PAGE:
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Recall that a similar strategy of creating an umbrella coalition of secular, liberal Hindus with the minorities has worked also for Arvind Kejriwal. In the middle of Delhi election, Kejriwal had suddenly morphed into a Hanuman bhakt to counter the BJP. In principle, the amalgamation of religious identity and politics may be wrong, but then how do you deal with an adversary that talks of nothing except religion? So, going forward the opposition will have to embrace their socio-cultural identity without being skittish about it.

If Hindutva is poison, unlike Shiva or Socrates, you don’t have to gulp it. Because, India’s liberal, syncretic and secular ethos can effectively neutralise it.

Skeptics may wonder why this strategy has not worked in the past for the Congress. Rahul Gandhi, after all, was among the early practitioners of this identity politics with his so-called temple runs and reminders of his janeu (sacred thread) defined Brahmanism.

The answer, again, is to be gleaned from the Bengal results. Mamata has shown that you can’t defeat Modi unless your stature is equal to him and if the election is not a presidential shootout between two clear choices. The Congress has failed so far because Rahul Gandhi has always come across as inferior to Modi. He has failed to raise himself to the heavyweight category to earn the right to enter the same ring as Modi.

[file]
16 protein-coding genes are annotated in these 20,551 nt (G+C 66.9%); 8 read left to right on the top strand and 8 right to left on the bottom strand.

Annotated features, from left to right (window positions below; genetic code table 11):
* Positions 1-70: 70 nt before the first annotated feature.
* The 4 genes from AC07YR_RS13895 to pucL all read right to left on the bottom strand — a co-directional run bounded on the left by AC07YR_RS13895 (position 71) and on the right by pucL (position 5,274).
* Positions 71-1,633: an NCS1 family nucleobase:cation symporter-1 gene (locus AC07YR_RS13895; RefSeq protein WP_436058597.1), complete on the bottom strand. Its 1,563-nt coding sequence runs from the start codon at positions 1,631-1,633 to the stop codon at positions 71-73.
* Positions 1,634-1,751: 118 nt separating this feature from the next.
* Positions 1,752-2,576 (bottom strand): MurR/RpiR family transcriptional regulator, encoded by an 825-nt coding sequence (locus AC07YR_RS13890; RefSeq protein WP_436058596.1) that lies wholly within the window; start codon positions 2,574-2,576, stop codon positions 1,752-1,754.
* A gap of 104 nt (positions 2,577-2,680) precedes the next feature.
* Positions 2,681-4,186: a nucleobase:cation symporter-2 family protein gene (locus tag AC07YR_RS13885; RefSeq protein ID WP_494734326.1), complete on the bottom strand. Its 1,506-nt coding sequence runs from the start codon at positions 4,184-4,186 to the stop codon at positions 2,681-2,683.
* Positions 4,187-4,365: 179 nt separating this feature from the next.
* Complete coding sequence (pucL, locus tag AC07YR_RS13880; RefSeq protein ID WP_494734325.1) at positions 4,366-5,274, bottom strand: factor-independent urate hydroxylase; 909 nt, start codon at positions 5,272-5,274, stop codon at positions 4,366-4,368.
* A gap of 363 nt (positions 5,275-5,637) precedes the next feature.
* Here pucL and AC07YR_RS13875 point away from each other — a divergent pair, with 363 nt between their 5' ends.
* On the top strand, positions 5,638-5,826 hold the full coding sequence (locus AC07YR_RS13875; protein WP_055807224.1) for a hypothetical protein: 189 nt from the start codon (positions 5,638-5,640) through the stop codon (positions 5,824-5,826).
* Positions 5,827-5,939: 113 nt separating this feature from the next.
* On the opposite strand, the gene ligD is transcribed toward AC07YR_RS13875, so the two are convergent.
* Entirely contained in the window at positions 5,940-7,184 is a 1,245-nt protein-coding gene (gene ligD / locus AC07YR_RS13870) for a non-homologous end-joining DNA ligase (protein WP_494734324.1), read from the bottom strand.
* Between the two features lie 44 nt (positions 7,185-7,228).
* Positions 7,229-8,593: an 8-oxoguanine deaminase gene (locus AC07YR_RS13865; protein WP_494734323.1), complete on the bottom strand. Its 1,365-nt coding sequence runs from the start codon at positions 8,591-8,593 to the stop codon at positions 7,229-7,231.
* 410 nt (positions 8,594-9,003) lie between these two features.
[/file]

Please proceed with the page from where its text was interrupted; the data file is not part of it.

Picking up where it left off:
The problem with the opposition is that the Congress, as the Ajit joke goes, is like liquid oxygen for it. The opposition can’t do without it as regional leaders like Mamata can’t contest in the Hindi heartland. But the Congress is also the singular reason behind the opposition’s demise in national elections. This conundrum has to be sorted out. Perhaps, the Congress can roll the red carpet for Mamata, and ask her to lead the party which was once her kindergarten.

The good news for the opposition is that Bengal has pushed Modi back at a time when the nation is revisiting the PM’s legacy. Modi’s image of man of action has been tarnished by his inept handling of the corona pandemic. As Indians struggle for medicines, hospital beds, oxygen cylinders and cremation grounds, there is collective realisation of Modi’s failures.

Success, it is said, is a result of time, place and effort. At the moment, Modi is at his most vulnerable. The place of the next election would be Uttar Pradesh, where chief minister Ajay Mohan Bisht (Yogi Adityanath) has not only come across as incompetent, but also ruthless. The iron, as they say, is hot. With the right effort, the opposition can wrest UP from the BJP. But where is the Durga to take on a formidable adversary?